Bracing For The Weirdest Summit Ever

According to news reports and a tweet from President Trump, there will be a summit meeting in the next two months between President Trump and North Korean dictator Kim Jong-Un.  The agreement to set up a meeting was brokered by the South Korean government, and the place and time of the summit is currently being determined.  In the meantime, North Korea has agreed that it will not engage in any more missile testing until after the summit occurs.

Whenever and wherever it happens — if it happens at all — the meeting promises to be the weirdest, most closely watched, most unpredictable summit in history.

donald-trump-kim-jong-un-ap-mt-171101_16x9_992Viewed solely from the standpoint of normal diplomacy, this meeting will be highly unusual.  North Korea and the United States have no diplomatic relations of any kind, and no American President has ever met a North Korean leader.  In fact, the United States and North Korea technically remain in a state of war, because the Korean War ended in an armistice, not a peace treaty.   Even President Nixon’s famous trip to China, which reopened relations between America and China, was built upon a prior period of thawing relations and more diplomatic prep work than would occur before this summit.

Add to that the fact that President Trump and Kim Jong-Un have been trading venomous barbs about each other and engaging in lots of saber-rattling talk until now, and are two of the most unpredictable leaders in the world besides, and you have to wonder what the talks between the two of them will be like.  The diplomats and underlings who will be present, from both sides, will no doubt be desperately hoping that Kim Jong-Un and President Trump follow whatever scripts their respective sides have prepared — all the while knowing that history teaches that they probably won’t.  And the media, which carefully analyzed a handshake between President Trump and Russian leader Vladimir Putin when they first met, will have a field day examining and breathlessly reporting on every wink, nod, and offhand comment.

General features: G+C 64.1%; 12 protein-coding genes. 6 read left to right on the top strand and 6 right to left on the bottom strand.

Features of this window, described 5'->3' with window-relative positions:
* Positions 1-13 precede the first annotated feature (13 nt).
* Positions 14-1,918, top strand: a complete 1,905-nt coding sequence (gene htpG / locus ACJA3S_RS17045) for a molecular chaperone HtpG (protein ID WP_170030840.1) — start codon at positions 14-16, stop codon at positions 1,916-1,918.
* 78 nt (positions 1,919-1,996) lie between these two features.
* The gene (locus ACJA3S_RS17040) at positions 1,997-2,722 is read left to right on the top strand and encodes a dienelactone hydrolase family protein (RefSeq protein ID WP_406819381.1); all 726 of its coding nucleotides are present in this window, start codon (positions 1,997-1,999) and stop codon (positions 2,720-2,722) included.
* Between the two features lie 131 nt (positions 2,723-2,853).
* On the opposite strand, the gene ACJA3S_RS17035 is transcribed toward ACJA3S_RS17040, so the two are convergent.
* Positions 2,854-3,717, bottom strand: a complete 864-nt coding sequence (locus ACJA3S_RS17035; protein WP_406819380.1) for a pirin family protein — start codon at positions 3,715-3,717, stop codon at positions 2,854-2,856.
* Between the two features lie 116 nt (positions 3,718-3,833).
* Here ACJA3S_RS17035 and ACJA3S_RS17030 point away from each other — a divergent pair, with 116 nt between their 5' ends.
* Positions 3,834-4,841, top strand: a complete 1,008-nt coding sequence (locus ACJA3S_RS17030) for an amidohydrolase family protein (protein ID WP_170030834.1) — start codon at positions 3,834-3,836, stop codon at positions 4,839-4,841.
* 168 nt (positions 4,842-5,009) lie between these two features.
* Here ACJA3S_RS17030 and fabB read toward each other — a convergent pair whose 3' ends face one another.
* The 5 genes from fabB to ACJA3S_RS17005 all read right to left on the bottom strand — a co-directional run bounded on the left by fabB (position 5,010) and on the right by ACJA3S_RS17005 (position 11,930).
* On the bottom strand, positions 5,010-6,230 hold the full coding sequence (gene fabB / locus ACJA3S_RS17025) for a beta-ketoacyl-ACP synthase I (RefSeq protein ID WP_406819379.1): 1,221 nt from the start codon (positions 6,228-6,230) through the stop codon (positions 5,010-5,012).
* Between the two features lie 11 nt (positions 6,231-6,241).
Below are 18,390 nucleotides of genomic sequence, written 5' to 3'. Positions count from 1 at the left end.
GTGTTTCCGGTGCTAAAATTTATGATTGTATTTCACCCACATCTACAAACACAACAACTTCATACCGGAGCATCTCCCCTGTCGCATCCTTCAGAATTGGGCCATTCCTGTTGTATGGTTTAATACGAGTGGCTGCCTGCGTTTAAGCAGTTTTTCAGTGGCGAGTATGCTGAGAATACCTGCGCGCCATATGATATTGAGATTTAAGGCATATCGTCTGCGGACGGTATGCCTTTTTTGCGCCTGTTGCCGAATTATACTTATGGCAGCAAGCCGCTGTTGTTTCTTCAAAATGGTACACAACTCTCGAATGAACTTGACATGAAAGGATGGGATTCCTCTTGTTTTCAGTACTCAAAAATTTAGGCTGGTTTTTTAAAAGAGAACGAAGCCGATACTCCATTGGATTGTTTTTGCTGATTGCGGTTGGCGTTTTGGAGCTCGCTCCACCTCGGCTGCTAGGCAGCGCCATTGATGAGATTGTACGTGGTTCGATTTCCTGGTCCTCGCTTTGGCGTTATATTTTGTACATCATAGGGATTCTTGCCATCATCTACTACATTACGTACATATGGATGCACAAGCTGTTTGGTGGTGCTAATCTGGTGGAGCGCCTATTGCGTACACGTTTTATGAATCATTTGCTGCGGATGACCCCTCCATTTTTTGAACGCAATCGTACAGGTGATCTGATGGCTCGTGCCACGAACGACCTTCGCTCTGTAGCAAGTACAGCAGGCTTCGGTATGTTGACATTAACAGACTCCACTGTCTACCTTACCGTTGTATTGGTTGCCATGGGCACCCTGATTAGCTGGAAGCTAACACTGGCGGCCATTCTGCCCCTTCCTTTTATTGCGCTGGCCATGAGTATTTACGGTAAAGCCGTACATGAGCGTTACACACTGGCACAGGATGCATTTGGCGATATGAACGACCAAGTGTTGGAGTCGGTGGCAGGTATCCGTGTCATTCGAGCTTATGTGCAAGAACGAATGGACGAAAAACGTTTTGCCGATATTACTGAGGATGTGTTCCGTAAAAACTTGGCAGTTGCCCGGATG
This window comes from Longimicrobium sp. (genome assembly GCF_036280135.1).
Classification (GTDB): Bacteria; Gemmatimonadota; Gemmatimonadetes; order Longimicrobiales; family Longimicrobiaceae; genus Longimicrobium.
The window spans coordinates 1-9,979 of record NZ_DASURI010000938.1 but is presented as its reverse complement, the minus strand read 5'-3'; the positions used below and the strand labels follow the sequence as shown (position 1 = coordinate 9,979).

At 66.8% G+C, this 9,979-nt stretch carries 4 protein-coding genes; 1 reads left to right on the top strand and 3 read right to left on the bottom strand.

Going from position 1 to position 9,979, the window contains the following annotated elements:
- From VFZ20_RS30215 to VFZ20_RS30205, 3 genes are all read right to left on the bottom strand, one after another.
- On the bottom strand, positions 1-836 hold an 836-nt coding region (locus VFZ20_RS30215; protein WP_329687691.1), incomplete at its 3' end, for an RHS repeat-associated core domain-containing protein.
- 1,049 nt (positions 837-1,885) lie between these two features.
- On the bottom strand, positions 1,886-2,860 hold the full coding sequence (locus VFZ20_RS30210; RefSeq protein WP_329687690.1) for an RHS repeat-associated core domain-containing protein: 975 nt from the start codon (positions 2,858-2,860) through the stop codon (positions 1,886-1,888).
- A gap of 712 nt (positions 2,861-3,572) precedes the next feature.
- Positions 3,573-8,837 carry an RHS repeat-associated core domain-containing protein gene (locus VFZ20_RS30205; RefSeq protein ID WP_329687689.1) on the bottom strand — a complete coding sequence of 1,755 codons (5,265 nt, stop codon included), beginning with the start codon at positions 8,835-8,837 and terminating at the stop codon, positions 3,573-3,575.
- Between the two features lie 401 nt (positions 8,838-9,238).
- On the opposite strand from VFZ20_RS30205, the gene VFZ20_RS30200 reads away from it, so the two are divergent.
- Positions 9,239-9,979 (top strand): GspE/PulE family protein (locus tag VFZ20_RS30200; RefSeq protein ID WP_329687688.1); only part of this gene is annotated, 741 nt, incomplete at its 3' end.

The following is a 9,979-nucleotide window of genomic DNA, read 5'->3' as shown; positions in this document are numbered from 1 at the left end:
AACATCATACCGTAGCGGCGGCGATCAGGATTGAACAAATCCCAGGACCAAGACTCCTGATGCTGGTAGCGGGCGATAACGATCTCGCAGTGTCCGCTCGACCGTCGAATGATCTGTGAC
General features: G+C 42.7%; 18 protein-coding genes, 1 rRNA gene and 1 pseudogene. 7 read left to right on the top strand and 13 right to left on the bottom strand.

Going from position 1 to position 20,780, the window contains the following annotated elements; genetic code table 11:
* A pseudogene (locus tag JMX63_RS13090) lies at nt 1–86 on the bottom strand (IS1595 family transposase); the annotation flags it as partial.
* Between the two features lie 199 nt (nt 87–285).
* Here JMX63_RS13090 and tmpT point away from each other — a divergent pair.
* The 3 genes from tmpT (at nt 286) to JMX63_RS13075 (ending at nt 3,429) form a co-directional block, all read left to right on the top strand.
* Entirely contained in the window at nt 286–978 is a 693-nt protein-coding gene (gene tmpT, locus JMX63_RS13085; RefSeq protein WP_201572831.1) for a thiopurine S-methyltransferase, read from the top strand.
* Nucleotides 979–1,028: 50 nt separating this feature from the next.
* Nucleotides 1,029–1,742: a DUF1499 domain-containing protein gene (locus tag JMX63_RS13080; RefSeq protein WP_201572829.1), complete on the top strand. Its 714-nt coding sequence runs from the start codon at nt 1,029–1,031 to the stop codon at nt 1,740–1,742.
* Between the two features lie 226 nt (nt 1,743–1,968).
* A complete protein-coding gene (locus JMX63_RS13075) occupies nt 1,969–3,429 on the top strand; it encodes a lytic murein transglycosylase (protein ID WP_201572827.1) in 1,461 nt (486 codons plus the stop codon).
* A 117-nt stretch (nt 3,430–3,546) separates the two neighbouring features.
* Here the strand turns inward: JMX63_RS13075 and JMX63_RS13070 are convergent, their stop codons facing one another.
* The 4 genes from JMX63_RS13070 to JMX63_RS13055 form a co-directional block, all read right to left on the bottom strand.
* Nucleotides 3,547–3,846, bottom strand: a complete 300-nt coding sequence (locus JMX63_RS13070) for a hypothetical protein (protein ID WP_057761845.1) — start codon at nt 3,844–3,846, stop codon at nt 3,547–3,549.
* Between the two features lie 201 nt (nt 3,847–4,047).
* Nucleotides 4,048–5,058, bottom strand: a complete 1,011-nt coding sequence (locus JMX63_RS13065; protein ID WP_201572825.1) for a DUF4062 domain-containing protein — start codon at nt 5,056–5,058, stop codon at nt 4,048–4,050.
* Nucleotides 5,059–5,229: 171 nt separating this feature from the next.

North Korea has long been a problem that has been ignored by world leaders, hoping it would just go away — but the provocative, destabilizing conduct of North Korea has gotten more and more dangerous as it has worked to develop nuclear weapons and tested long-range missiles.  Something needs to be done to get North Korea off the path of confrontation and into more normalized relations with the United States and the rest of the world.  Will The Weirdest Summit Ever be able to achieve that?  The world will be watching the weirdness, and holding its breath.



Sweden is generally viewed as the most cashless country on the planet — so cashless, in fact, that authorities are getting a little worried about it.


In that Scandinavian land to the north, fully 36 percent of the people never pay for anything with cash — in Sweden, the currency is called the kronor — or use it only once or twice a year.  In 2017, only 25 percent of Swedes pay with cash at least once a week, down from 63 percent in 2013.  The amount of cash in circulation, generally, has fallen precipitously.  Some restaurants and shops don’t accept cash under any circumstances and post “no cash” signs in their windows, and even some bank branches don’t carry cash.  (Bank branches without cash?  What do tellers do?)

So, what’s the concern?  It centers on the elderly, who are accustomed to paying with cash and who might not be comfortable with paying with plastic or their cell phones — or even have access to those payment methods.  The decline in cash acceptance and cash use generally is being examined by Swedish government and the Swedish central bank to determine whether steps should be taken.

Will America eventually reach a similar point?  I hope not.  I like the idea of having a little cash in my pocket, in case the technology breaks down.  Sometimes it’s just easier to pay with cash, too.  And if you are an advocate for personal privacy, cash is a nice option because of its anonymity and untraceability compared to, say, a credit card swipe.  And there are some things that are always done with cash, and presumably always will be:  how would people looking for a handout or bus fare get along in a cashless society?